Even after cannabis legalization, however, the racial disparities in arrests still persist. For example, black Coloradans remain three times more likely to be busted for cannabis violations than white Coloradans. The point is that changing marijuana laws alone is helpful—because it decreases potentially hostile interactions between blacks and the police—but is insufficient for correcting racial injustices that are deeply embedded in our society. In other words, it would be naïve to think that changing cannabis policy alone will alter the racist behavior of some Americans.
California’s Proposition 64, which legalized recreational cannabis for adults in 2016, was touted as a racial-justice initiative that redresses previous discrimination in marijuana-law enforcement. Indeed, Prop 64 states that tax revenues generated from cannabis sales will be directed toward “communities disproportionately affected by past federal and state drug policies.” But, as Seattle University law professor Steven Bender eloquently noted, “The Proposition language neither identifies those communities nor overtly links their identity to racialized populations or racialized enforcement bias.” Stated another way, Prop 64 is not a racial-justice initiative. Nor are any of the other referendums that have legalized cannabis.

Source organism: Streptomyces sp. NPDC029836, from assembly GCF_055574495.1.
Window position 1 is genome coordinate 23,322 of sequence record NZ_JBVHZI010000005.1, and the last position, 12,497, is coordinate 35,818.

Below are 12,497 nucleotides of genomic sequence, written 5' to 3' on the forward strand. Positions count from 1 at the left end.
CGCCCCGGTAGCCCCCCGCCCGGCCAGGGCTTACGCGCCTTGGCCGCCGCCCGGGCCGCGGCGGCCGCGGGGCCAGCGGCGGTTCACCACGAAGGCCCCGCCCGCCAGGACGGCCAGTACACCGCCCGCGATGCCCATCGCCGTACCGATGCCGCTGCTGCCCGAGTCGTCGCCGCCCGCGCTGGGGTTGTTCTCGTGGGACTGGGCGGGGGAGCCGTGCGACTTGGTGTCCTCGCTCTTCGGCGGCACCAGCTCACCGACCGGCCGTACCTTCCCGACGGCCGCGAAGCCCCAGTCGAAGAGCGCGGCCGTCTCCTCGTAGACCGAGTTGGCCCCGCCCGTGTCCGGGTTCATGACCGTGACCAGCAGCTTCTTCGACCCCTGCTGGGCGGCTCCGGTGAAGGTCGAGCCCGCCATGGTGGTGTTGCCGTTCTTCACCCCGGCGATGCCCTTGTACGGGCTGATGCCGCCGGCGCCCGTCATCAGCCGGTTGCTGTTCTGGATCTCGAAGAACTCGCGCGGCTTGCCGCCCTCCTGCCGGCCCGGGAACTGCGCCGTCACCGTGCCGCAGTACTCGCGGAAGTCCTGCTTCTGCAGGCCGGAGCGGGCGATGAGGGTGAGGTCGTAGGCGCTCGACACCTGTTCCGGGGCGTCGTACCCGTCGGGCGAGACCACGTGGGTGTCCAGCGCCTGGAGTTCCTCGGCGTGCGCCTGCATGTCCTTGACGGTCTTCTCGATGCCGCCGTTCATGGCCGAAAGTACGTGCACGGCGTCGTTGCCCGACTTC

So then, what is needed? In addition to legalizing cannabis at the federal level, law-enforcement agencies should be required to report and justify cannabis-arrest data. If racial discrimination is detected, then immediate consequences should be implemented. Consequences could include, but not be limited to, judicial oversight for the violating law-enforcement agency and/or a decrease in that agency’s budget. It’s remarkable how quickly behavior changes when appropriate and immediate consequences are imposed.
Changing marijuana laws decreases potentially hostile interactions between blacks and the police, but it is insufficient for correcting racial injustices that are deeply embedded in our society.
Back in the 1930s, when there was little scientific evidence investigating the effects of cannabis on human behavior, we were vulnerable to exaggerated anecdotal accounts of its supposed tendency to induce aggression and violence. Law-enforcement types like Harry J. Anslinger, commissioner of the Federal Bureau of Narcotics, routinely recounted gruesome stories such as this one:
“[P]olice found a youth… with an ax he had killed his father, mother, two brothers and a sister… he had become crazed from smoking marijuana.” These fabrications were widely disseminated, facilitating passage of draconian policies, racial discrimination and incalculable human misery.
More than 80 years later, I’ve given thousands of doses of cannabis to people as a part of my research and have never seen a research participant become violent or aggressive while under the influence of the drug. Hence, the reefer-madness myth should be dispensed with immediately. So too should politicians who encourage racism and policies that have the same effect.